Aircraft Accidents and Political Confusion

Well it has been a jaw-dropping week in the land of political confusion. It just proves that political appointees and political elect-ees just don’t get simple concepts like safety.
The first nominee for the ‘What-Did-He/She-Say’ award is FAA Administrator Michael Huerta, who told the Association for Unmanned Vehicle Systems International (AUVSI) that he was, “Sorry we’re [the FAA] so slow.” This political appointee then revealed his boss, aka President Obama, who uses drones to fight ISIS, “doesn’t get’ drones and that trillions of dollars were being lost in revenue and we were falling behind the international market. What he failed to remember was that reconciling drones to an aviation network (America’s) that is more complex and saturated with every aircraft from commercial, GA, Experimental, helicopter, etc. than many of these international markets put together may be causing the slow-down in rulemaking. Or that in the name of safety, AUVSI is failing to keep their amateur members in line while the rulemaking wheels slowly turn. It’s apparent he does not know how his own rulemaking process works.
Then there is John Goglia, who, while speaking to students at Vaughn Aeronautical College’s International Drone Day, said things that go against his position as an influential aviation public figure. Now Vaughn is my alma mater (although it was called the Academy of Aeronautics in those days) and I fully support the drone study program they have; it is THE future. However, former Member Goglia’s comments were irresponsible in so many ways, I don’t know where to start:
But I will say this: using the example of an airliner’s engine, whose fan is rotating at about 3600 rotations per minute (60 rotations per second), ingesting a drone made from metal and hard plastic cannot be compared to the same engine ingesting a goose or other bird made of raw meat, feathers and hollow bones. For Goglia to suggest that the aviation industry’s airliners are prepared for the possibility of drone engine ingestion over a major metropolitan area is absurd and downright dangerous.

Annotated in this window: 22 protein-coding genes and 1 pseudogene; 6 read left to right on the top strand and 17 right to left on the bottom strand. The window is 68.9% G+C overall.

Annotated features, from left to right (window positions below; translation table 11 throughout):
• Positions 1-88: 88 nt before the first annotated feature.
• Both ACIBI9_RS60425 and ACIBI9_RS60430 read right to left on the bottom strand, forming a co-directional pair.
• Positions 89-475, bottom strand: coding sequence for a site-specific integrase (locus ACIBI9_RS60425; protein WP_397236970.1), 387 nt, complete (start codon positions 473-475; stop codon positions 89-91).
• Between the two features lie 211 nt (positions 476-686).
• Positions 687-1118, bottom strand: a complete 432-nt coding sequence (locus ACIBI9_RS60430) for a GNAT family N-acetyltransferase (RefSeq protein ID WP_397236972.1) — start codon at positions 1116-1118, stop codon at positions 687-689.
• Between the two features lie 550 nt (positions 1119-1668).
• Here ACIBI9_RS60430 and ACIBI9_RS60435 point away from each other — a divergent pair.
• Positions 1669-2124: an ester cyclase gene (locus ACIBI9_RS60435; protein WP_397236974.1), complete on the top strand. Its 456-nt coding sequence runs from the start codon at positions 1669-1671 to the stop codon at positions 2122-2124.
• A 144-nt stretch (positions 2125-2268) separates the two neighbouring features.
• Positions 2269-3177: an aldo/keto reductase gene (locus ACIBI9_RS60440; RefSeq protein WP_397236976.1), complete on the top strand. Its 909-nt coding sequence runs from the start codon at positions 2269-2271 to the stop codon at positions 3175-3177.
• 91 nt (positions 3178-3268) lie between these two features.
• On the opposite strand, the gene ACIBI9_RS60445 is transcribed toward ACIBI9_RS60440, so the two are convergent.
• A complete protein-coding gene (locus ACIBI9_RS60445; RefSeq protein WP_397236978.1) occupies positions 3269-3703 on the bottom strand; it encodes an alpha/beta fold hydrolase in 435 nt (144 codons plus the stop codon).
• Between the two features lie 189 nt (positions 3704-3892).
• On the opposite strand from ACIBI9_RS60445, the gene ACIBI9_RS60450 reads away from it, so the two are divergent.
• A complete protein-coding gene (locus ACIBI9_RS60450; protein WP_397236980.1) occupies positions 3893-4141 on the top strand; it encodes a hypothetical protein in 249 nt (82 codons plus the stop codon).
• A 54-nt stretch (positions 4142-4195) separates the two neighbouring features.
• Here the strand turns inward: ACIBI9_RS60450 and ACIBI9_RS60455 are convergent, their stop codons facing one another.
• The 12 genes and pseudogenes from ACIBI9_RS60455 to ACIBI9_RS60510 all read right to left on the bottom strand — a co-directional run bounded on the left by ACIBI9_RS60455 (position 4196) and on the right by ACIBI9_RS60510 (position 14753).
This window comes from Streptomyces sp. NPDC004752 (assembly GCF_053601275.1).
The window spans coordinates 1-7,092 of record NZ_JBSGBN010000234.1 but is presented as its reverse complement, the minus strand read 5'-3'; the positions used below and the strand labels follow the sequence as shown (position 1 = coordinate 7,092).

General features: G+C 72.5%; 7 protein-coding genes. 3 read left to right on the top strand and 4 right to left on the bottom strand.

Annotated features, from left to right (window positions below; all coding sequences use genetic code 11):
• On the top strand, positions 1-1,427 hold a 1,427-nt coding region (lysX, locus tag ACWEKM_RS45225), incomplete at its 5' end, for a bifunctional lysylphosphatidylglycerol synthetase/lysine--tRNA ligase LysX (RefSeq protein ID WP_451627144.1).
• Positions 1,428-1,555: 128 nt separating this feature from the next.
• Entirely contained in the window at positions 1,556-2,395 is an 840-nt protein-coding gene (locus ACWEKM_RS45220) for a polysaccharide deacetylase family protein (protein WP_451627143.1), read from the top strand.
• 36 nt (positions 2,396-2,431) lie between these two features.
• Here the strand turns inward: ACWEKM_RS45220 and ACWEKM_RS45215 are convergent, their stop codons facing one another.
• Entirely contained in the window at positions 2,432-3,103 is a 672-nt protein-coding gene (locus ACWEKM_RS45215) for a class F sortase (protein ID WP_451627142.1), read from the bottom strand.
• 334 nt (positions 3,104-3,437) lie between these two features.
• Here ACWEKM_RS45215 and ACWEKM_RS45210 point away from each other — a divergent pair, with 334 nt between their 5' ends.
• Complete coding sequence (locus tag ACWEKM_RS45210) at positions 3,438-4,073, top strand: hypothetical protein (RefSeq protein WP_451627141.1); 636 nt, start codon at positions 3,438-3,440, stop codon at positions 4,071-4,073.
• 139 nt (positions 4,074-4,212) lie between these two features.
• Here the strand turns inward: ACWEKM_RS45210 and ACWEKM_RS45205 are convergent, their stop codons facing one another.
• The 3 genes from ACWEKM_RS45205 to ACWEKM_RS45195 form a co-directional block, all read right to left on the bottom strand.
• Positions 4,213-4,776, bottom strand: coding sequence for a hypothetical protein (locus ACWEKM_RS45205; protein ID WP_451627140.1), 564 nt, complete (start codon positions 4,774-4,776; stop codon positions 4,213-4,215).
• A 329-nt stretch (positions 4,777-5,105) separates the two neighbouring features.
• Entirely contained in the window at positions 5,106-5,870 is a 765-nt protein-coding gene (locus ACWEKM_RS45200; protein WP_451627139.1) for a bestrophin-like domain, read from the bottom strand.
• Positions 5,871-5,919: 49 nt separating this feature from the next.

And this blog topic wouldn’t be complete without visiting the Congress, those silly troupe of lawmaking nominees – whose combined understanding of the airline industry couldn’t be measured in a teaspoon – again made the news with pleas to airlines to stop charging baggage fees. We’re being attacked by ISIS, our economy is in the toilet, and the dangers to our power grids keep mounting, but … hold those thoughts because the baggage fees are killing us? This stunt, aimed at pandering for votes, does not mean the elected officials have suddenly begun to care about the little people paying bag fees; let’s be honest, they couldn’t give a flying leap through a rolling donut what you pay as long as the taxes come in. And what makes it more ludicrous is the fact the Congress has nothing to do with bag fees, the size of seats, airline routes, or even if you get a soda with those peanuts; that’s all within the airlines’ purview and Congress is ab-so-lute-ly impotent in these matters. They, through the DoT, guarantee safety, not cost fixing.
And the award goes to … any fool who buys this slop.

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